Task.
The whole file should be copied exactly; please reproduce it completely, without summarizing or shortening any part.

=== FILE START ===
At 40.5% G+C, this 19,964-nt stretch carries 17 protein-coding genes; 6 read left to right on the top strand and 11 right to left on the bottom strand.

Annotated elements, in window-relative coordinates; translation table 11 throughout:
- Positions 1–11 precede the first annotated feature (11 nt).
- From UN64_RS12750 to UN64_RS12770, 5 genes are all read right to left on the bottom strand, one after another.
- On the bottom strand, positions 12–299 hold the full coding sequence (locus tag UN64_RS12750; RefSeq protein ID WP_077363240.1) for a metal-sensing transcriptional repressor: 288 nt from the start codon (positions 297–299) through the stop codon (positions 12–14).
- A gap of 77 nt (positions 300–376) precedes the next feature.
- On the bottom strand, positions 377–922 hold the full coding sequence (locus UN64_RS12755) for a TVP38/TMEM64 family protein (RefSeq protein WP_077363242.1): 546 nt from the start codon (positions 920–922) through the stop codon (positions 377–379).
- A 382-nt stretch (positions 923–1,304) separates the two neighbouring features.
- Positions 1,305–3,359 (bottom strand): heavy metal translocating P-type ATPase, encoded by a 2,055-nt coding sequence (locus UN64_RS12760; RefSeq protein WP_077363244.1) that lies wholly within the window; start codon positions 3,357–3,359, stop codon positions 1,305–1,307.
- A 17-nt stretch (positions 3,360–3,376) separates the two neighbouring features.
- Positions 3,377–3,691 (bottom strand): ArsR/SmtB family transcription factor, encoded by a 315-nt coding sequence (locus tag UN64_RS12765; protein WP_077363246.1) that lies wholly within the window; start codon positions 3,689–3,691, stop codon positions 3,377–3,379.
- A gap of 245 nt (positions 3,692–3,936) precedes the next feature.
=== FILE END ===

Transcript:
At 40.5% G+C, this 19,964-nt stretch carries 17 protein-coding genes; 6 read left to right on the top strand and 11 right to left on the bottom strand.

Annotated elements, in window-relative coordinates; translation table 11 throughout:
- Positions 1–11 precede the first annotated feature (11 nt).
- From UN64_RS12750 to UN64_RS12770, 5 genes are all read right to left on the bottom strand, one after another.
- On the bottom strand, positions 12–299 hold the full coding sequence (locus tag UN64_RS12750; RefSeq protein ID WP_077363240.1) for a metal-sensing transcriptional repressor: 288 nt from the start codon (positions 297–299) through the stop codon (positions 12–14).
- A gap of 77 nt (positions 300–376) precedes the next feature.
- On the bottom strand, positions 377–922 hold the full coding sequence (locus UN64_RS12755) for a TVP38/TMEM64 family protein (RefSeq protein WP_077363242.1): 546 nt from the start codon (positions 920–922) through the stop codon (positions 377–379).
- A 382-nt stretch (positions 923–1,304) separates the two neighbouring features.
- Positions 1,305–3,359 (bottom strand): heavy metal translocating P-type ATPase, encoded by a 2,055-nt coding sequence (locus UN64_RS12760; RefSeq protein WP_077363244.1) that lies wholly within the window; start codon positions 3,357–3,359, stop codon positions 1,305–1,307.
- A 17-nt stretch (positions 3,360–3,376) separates the two neighbouring features.
- Positions 3,377–3,691 (bottom strand): ArsR/SmtB family transcription factor, encoded by a 315-nt coding sequence (locus tag UN64_RS12765; protein WP_077363246.1) that lies wholly within the window; start codon positions 3,689–3,691, stop codon positions 3,377–3,379.
- A gap of 245 nt (positions 3,692–3,936) precedes the next feature.